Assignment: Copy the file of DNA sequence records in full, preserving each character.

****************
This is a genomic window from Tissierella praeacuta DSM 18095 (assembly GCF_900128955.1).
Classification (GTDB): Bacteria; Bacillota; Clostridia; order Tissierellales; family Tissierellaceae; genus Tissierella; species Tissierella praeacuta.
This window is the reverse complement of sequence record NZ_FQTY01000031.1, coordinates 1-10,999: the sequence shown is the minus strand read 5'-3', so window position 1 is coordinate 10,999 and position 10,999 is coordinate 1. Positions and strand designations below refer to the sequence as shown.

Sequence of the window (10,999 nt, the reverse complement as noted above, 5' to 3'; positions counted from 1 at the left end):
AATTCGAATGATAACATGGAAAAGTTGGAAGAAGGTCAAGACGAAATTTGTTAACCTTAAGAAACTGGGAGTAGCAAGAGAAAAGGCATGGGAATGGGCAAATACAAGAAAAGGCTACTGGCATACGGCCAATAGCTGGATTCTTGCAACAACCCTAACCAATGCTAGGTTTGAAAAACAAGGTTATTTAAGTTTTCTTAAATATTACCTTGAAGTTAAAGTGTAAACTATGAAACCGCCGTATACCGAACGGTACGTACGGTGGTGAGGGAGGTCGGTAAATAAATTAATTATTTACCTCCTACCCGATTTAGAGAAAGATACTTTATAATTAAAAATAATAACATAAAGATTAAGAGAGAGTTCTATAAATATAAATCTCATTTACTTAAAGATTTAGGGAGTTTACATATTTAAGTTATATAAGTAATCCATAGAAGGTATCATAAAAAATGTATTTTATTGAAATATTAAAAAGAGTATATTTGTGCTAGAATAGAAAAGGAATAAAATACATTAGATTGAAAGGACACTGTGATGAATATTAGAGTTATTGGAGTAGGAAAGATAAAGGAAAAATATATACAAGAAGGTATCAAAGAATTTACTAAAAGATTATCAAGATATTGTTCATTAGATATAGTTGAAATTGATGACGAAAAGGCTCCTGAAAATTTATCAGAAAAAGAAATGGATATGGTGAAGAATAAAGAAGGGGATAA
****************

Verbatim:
This is a genomic window from Tissierella praeacuta DSM 18095 (assembly GCF_900128955.1).
Classification (GTDB): Bacteria; Bacillota; Clostridia; order Tissierellales; family Tissierellaceae; genus Tissierella; species Tissierella praeacuta.
This window is the reverse complement of sequence record NZ_FQTY01000031.1, coordinates 1-10,999: the sequence shown is the minus strand read 5'-3', so window position 1 is coordinate 10,999 and position 10,999 is coordinate 1. Positions and strand designations below refer to the sequence as shown.

Sequence of the window (10,999 nt, the reverse complement as noted above, 5' to 3'; positions counted from 1 at the left end):
AATTCGAATGATAACATGGAAAAGTTGGAAGAAGGTCAAGACGAAATTTGTTAACCTTAAGAAACTGGGAGTAGCAAGAGAAAAGGCATGGGAATGGGCAAATACAAGAAAAGGCTACTGGCATACGGCCAATAGCTGGATTCTTGCAACAACCCTAACCAATGCTAGGTTTGAAAAACAAGGTTATTTAAGTTTTCTTAAATATTACCTTGAAGTTAAAGTGTAAACTATGAAACCGCCGTATACCGAACGGTACGTACGGTGGTGAGGGAGGTCGGTAAATAAATTAATTATTTACCTCCTACCCGATTTAGAGAAAGATACTTTATAATTAAAAATAATAACATAAAGATTAAGAGAGAGTTCTATAAATATAAATCTCATTTACTTAAAGATTTAGGGAGTTTACATATTTAAGTTATATAAGTAATCCATAGAAGGTATCATAAAAAATGTATTTTATTGAAATATTAAAAAGAGTATATTTGTGCTAGAATAGAAAAGGAATAAAATACATTAGATTGAAAGGACACTGTGATGAATATTAGAGTTATTGGAGTAGGAAAGATAAAGGAAAAATATATACAAGAAGGTATCAAAGAATTTACTAAAAGATTATCAAGATATTGTTCATTAGATATAGTTGAAATTGATGACGAAAAGGCTCCTGAAAATTTATCAGAAAAAGAAATGGATATGGTGAAGAATAAAGAAGGGGATAA